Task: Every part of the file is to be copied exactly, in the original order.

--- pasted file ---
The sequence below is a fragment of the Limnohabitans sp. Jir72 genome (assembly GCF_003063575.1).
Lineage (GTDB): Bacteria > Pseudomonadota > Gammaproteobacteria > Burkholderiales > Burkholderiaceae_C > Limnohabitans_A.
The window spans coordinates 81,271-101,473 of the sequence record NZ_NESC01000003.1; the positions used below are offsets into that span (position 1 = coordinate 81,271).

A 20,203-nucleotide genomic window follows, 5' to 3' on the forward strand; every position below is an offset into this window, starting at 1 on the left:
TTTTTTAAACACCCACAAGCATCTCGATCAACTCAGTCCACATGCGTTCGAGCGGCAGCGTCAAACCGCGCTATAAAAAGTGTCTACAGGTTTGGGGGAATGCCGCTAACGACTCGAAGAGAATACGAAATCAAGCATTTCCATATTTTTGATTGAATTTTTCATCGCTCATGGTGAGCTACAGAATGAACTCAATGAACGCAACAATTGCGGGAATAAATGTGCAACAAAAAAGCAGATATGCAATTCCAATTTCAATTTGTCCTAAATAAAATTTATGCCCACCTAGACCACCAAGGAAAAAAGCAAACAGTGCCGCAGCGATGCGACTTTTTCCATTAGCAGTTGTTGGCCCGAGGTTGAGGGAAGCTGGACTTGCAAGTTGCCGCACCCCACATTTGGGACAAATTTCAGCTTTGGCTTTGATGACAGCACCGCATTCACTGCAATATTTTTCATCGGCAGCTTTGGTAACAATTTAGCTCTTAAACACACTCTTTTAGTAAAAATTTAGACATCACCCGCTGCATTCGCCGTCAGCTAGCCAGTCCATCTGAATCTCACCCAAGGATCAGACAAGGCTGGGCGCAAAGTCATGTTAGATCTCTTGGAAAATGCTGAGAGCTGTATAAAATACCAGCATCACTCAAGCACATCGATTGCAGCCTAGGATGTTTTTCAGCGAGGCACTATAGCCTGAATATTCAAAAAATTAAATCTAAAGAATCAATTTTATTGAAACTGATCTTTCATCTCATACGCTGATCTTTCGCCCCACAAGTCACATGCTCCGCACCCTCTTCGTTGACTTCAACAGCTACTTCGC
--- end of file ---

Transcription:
The sequence below is a fragment of the Limnohabitans sp. Jir72 genome (assembly GCF_003063575.1).
Lineage (GTDB): Bacteria > Pseudomonadota > Gammaproteobacteria > Burkholderiales > Burkholderiaceae_C > Limnohabitans_A.
The window spans coordinates 81,271-101,473 of the sequence record NZ_NESC01000003.1; the positions used below are offsets into that span (position 1 = coordinate 81,271).

A 20,203-nucleotide genomic window follows, 5' to 3' on the forward strand; every position below is an offset into this window, starting at 1 on the left:
TTTTTTAAACACCCACAAGCATCTCGATCAACTCAGTCCACATGCGTTCGAGCGGCAGCGTCAAACCGCGCTATAAAAAGTGTCTACAGGTTTGGGGGAATGCCGCTAACGACTCGAAGAGAATACGAAATCAAGCATTTCCATATTTTTGATTGAATTTTTCATCGCTCATGGTGAGCTACAGAATGAACTCAATGAACGCAACAATTGCGGGAATAAATGTGCAACAAAAAAGCAGATATGCAATTCCAATTTCAATTTGTCCTAAATAAAATTTATGCCCACCTAGACCACCAAGGAAAAAAGCAAACAGTGCCGCAGCGATGCGACTTTTTCCATTAGCAGTTGTTGGCCCGAGGTTGAGGGAAGCTGGACTTGCAAGTTGCCGCACCCCACATTTGGGACAAATTTCAGCTTTGGCTTTGATGACAGCACCGCATTCACTGCAATATTTTTCATCGGCAGCTTTGGTAACAATTTAGCTCTTAAACACACTCTTTTAGTAAAAATTTAGACATCACCCGCTGCATTCGCCGTCAGCTAGCCAGTCCATCTGAATCTCACCCAAGGATCAGACAAGGCTGGGCGCAAAGTCATGTTAGATCTCTTGGAAAATGCTGAGAGCTGTATAAAATACCAGCATCACTCAAGCACATCGATTGCAGCCTAGGATGTTTTTCAGCGAGGCACTATAGCCTGAATATTCAAAAAATTAAATCTAAAGAATCAATTTTATTGAAACTGATCTTTCATCTCATACGCTGATCTTTCGCCCCACAAGTCACATGCTCCGCACCCTCTTCGTTGACTTCAACAGCTACTTCGC